TV & Showbiz

‘Gone With the Wind,’ ‘Wizard of Oz’ Returning to Theaters

Two of the greatest films of all time, ‘Gone With the Wind’ and ‘The Wizard of Oz,’ celebrate — brace yourself — their 80th anniversary this year.

Frankly, my dear…it’s time to take another trip down the Yellow Brick Road. Gone With the Wind and The Wizard of Oz are returning to the big screen this month.

Both films, released in 1939, are celebrating their 80th anniversary.

I’m nowhere near 80 years old, but even so, that makes me feel old!

The musical The Wizard of Oz was adapted from L. Frank Baum’s 1900 children’s book, The Wonderful Wizard of Oz. Judy Garland stars as Dorothy Gale, a Kansas farm girl who finds herself transported to a magical, colorful world from which she searches for a way back home.

For those of us who have never read the actual book, this movie might be among the first we remember seeing…but on television for its annual showings in years past, not on the big screen.

We were mesmerized by the transition from the dull, sepia-toned world of Depression-era Kansas to the brilliant Technicolor of Oz and Emerald City. The Wizard of Oz is often mistakenly called the first Technicolor film. It wasn’t…by a long shot. But because of our fondness of the film from our childhood, it’s an easy mistake to make.

The musical also featured Ray Bolger, Jack Haley and Burt Lahr as Dorothy’s friends, the Scarecrow, the Tin Man and the Cowardly Lion, respectively, who join her on her quest to meet the mysterious wizard.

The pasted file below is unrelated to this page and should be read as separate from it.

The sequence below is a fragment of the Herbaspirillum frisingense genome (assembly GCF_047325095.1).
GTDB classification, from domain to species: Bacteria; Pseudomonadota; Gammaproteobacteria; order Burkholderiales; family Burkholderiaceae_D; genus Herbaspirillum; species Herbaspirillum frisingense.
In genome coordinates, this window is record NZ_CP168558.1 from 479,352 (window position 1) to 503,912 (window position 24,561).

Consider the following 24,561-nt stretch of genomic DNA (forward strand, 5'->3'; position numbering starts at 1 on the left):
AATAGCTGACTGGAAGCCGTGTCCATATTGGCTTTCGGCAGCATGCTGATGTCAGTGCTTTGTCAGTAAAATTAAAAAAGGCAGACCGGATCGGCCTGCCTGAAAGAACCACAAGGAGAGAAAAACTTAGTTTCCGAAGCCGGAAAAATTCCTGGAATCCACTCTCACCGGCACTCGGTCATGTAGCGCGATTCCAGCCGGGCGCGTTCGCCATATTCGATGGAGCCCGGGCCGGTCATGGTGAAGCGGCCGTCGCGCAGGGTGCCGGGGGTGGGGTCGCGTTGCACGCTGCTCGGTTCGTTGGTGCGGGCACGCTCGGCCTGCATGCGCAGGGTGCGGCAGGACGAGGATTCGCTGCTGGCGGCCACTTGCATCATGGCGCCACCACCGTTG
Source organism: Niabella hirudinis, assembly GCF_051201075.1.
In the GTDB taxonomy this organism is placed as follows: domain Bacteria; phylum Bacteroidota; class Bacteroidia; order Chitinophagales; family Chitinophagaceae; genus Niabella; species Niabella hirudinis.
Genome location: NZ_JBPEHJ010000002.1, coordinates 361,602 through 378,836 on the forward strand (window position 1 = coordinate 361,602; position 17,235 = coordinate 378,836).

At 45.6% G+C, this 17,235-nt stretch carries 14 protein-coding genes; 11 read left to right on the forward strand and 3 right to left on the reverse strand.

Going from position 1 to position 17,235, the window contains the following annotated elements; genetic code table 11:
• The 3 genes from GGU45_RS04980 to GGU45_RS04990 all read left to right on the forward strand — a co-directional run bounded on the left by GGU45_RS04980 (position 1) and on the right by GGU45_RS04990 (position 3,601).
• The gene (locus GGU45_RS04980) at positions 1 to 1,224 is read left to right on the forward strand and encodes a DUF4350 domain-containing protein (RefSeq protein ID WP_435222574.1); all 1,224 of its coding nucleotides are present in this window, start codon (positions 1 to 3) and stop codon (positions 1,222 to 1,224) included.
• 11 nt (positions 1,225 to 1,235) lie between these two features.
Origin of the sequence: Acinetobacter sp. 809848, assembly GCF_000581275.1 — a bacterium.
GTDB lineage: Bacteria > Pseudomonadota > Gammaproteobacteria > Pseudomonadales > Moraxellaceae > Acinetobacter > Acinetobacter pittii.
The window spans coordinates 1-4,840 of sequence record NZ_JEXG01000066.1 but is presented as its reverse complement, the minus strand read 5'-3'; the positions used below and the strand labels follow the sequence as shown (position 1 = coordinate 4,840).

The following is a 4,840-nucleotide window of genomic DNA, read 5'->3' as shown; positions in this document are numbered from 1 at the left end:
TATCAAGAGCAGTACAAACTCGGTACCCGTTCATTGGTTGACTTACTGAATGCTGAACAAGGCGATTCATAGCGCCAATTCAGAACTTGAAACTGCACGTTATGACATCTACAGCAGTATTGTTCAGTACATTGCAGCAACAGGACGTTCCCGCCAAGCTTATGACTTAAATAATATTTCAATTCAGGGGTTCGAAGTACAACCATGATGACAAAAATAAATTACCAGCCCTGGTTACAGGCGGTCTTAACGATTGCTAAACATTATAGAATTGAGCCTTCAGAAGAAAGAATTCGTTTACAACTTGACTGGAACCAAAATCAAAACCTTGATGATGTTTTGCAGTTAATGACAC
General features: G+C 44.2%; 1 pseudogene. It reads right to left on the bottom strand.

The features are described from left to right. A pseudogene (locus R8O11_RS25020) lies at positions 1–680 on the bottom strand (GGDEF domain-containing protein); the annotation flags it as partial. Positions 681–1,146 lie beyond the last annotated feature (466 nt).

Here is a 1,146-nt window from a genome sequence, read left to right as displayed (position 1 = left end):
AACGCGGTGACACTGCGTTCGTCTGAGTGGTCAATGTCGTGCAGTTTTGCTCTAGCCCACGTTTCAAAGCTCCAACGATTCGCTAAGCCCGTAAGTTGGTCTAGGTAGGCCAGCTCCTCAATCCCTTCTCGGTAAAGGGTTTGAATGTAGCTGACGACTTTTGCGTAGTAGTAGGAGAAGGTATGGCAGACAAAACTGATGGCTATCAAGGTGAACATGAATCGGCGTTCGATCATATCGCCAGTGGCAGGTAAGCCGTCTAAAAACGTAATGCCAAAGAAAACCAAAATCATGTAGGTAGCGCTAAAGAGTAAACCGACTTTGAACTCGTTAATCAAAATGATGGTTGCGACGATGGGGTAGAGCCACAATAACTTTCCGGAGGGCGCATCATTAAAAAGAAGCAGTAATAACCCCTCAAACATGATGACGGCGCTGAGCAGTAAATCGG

The film’s most famous song, Somewhere Over the Rainbow, was initially deemed a scene-killer and was nearly stricken from the film, according to a documentary on the series. Fortunately, that decision was ultimately reversed and the song helped make Judy Garland a favorite for generations.

For the 10th anniversary of its 100 Years, 100 Films list of the greatest films of all time, the American Film Institute ranked it at 10th place.

Gone With the Wind, meanwhile, was based on Margaret Mitchell’s novel about the Old South’s destruction during the Civil War and its fight to recovery during Reconstruction. The film starred Vivian Leigh as Scarlett O’Hara and Clark Gable as Rhett Butler.

With a supporting cast that included Olivia de Havilland, Leslie Howard and Hattie McDaniel, the epic was ranked as the sixth-greatest movie of all time by AFI.

It received 10 Academy Awards, including 1939’s Best Picture trophy.

Fathom Events is holding showings of both The Wizard of Oz and Gone With the Wind at various theaters nationwide. ‘Oz’ screenings are nearly over; they began over the last few days of January. ‘GWTW’ showings begin in late February, depending on your area.

I’m tempted to buy a ticket to see the movies as they were meant to be seen: on the giant screen.

Having watched both on Blu-Ray, I can say that I was amazed at the beauty of the films after restoration for high-definition. Gone With the Wind in particular is an absolutely beautiful film, even its subject matter was a particularly dark chapter in our nation’s history.

How about you?

Would you want to see either film in an actual theater?

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Patrick is a Christian with more than 28 years experience in professional writing, producing and marketing. His professional background also includes social media, reporting for broadcast television and the web, directing, videography and photography. He enjoys getting to know people over coffee and spending time with his dog.